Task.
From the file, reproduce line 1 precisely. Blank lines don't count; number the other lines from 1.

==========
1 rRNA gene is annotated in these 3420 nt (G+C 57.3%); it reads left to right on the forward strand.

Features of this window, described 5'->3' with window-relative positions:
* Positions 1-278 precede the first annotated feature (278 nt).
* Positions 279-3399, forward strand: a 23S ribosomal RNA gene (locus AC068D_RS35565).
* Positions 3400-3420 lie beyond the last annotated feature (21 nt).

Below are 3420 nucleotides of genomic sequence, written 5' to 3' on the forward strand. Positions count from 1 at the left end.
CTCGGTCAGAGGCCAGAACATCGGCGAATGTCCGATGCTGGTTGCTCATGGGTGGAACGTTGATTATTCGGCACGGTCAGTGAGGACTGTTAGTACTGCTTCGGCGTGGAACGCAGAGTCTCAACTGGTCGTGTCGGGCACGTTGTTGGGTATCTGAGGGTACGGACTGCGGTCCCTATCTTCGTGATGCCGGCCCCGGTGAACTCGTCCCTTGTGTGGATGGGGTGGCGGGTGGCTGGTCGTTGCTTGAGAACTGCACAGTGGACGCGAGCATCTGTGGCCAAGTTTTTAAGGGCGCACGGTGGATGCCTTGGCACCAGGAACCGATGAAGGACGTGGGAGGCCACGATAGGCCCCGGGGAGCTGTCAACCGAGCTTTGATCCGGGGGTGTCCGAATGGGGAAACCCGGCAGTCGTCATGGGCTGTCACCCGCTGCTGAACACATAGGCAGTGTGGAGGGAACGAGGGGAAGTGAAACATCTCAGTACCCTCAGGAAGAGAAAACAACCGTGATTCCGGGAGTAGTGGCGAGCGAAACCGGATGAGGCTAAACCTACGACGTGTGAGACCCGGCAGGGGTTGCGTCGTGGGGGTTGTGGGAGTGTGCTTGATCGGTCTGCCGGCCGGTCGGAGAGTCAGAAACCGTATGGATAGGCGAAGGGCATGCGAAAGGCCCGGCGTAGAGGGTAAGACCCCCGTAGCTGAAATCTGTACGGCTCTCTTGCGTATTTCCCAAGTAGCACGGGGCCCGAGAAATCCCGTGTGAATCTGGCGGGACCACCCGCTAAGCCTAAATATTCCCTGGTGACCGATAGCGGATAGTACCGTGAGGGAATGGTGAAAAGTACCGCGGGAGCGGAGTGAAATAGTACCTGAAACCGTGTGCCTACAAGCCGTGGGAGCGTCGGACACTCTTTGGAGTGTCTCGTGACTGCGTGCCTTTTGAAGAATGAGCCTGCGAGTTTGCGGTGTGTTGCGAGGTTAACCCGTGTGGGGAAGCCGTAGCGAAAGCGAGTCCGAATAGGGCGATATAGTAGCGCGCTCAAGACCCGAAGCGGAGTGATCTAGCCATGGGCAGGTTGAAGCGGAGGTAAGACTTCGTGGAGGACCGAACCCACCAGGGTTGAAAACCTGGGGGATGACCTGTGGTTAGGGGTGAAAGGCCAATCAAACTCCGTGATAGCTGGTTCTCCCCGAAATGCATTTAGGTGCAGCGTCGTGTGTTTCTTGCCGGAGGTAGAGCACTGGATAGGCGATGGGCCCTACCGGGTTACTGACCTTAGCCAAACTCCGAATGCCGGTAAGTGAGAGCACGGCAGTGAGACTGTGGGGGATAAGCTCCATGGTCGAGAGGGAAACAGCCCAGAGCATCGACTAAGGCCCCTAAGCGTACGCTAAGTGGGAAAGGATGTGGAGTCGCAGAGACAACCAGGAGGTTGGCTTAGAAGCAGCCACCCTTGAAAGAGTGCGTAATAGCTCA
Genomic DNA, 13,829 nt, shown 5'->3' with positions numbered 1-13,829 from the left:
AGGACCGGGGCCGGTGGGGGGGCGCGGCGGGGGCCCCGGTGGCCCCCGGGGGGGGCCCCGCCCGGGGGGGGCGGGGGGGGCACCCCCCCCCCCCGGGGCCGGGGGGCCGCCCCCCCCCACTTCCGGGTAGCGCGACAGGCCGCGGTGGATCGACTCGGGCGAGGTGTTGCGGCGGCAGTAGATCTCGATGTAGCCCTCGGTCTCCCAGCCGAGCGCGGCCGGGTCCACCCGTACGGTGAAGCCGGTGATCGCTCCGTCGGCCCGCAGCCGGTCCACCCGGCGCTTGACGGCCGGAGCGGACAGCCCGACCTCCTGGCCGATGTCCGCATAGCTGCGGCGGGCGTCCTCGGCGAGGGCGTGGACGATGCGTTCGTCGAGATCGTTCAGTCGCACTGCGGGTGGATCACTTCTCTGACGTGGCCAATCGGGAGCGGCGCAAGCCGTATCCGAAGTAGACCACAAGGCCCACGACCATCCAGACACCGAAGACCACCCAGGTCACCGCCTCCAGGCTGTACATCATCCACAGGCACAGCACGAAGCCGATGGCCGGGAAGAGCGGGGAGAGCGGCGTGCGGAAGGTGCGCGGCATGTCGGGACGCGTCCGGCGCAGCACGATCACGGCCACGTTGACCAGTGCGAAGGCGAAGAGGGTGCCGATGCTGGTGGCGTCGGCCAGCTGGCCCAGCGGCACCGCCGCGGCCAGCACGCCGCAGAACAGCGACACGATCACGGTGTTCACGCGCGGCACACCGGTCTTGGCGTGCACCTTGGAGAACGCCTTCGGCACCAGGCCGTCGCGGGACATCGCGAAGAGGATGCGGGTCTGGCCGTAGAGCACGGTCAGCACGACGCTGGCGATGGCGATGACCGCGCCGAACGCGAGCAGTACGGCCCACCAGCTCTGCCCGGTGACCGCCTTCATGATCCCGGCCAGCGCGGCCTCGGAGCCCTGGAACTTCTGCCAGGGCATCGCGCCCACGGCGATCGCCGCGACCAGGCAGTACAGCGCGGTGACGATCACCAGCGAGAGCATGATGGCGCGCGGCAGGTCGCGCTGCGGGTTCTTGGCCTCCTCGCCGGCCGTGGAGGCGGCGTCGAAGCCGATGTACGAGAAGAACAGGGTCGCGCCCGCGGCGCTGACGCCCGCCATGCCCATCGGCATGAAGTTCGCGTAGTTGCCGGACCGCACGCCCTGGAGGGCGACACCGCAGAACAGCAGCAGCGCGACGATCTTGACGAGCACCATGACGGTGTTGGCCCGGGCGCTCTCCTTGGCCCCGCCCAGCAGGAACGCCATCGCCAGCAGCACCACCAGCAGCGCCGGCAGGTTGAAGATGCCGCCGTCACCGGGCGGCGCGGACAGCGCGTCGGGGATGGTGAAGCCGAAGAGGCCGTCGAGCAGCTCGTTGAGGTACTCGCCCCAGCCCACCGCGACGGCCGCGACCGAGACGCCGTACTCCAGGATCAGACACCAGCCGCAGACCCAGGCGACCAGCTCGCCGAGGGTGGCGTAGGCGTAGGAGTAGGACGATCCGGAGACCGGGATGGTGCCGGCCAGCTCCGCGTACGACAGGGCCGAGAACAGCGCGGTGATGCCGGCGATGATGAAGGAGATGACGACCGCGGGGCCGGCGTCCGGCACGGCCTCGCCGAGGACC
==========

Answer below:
1 rRNA gene is annotated in these 3420 nt (G+C 57.3%); it reads left to right on the forward strand.